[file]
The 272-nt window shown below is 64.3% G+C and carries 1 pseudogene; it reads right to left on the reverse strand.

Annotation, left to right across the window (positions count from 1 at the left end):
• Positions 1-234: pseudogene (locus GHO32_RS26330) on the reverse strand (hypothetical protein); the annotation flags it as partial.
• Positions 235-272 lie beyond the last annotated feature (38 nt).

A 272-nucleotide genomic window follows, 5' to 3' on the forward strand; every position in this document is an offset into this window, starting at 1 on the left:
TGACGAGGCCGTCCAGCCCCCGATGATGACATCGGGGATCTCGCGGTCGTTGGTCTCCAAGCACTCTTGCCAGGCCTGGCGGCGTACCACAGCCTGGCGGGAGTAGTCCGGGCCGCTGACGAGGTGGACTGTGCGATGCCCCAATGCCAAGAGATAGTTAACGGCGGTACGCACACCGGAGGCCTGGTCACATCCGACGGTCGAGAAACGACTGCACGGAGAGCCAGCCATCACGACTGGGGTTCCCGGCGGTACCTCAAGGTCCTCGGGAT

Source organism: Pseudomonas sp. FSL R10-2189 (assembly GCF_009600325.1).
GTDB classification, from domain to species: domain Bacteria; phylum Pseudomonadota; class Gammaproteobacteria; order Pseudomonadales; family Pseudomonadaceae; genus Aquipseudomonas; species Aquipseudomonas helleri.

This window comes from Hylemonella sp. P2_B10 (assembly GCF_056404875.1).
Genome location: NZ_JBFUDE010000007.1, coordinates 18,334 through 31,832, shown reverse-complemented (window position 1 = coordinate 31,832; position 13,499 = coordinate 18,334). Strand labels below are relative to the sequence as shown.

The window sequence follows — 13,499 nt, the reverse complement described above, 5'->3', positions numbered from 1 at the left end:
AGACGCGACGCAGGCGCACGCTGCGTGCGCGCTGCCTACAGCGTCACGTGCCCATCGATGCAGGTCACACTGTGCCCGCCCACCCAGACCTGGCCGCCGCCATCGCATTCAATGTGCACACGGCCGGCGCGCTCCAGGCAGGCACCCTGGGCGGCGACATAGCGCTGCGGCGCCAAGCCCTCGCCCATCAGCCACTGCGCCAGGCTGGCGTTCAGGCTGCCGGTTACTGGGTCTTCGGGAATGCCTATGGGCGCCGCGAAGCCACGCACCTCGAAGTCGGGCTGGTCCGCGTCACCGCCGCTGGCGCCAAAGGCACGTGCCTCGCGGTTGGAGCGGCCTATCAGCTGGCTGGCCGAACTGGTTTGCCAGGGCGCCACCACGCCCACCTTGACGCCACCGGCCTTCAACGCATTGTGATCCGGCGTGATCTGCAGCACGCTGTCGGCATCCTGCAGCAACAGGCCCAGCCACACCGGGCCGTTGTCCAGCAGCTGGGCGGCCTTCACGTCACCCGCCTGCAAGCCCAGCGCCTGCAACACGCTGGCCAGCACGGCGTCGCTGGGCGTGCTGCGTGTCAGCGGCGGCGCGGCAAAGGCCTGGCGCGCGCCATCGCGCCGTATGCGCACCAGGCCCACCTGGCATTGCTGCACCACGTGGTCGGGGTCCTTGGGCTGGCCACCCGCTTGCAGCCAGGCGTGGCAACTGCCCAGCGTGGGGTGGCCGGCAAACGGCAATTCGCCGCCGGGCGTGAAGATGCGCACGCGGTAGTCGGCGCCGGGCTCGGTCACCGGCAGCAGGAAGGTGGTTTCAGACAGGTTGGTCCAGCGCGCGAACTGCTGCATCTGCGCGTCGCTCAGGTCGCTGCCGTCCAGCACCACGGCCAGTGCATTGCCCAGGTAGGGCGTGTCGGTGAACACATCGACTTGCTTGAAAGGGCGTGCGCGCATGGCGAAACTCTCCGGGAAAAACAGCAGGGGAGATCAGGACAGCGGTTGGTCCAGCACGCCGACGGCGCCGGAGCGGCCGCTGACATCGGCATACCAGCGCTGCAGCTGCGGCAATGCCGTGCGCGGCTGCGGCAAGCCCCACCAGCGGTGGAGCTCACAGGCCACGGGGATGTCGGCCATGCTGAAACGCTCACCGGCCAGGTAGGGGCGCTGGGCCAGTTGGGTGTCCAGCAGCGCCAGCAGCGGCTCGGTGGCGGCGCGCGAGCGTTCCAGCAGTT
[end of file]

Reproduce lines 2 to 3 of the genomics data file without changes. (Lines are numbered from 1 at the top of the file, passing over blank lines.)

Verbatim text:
Annotation, left to right across the window (positions count from 1 at the left end):
• Positions 1-234: pseudogene (locus GHO32_RS26330) on the reverse strand (hypothetical protein); the annotation flags it as partial.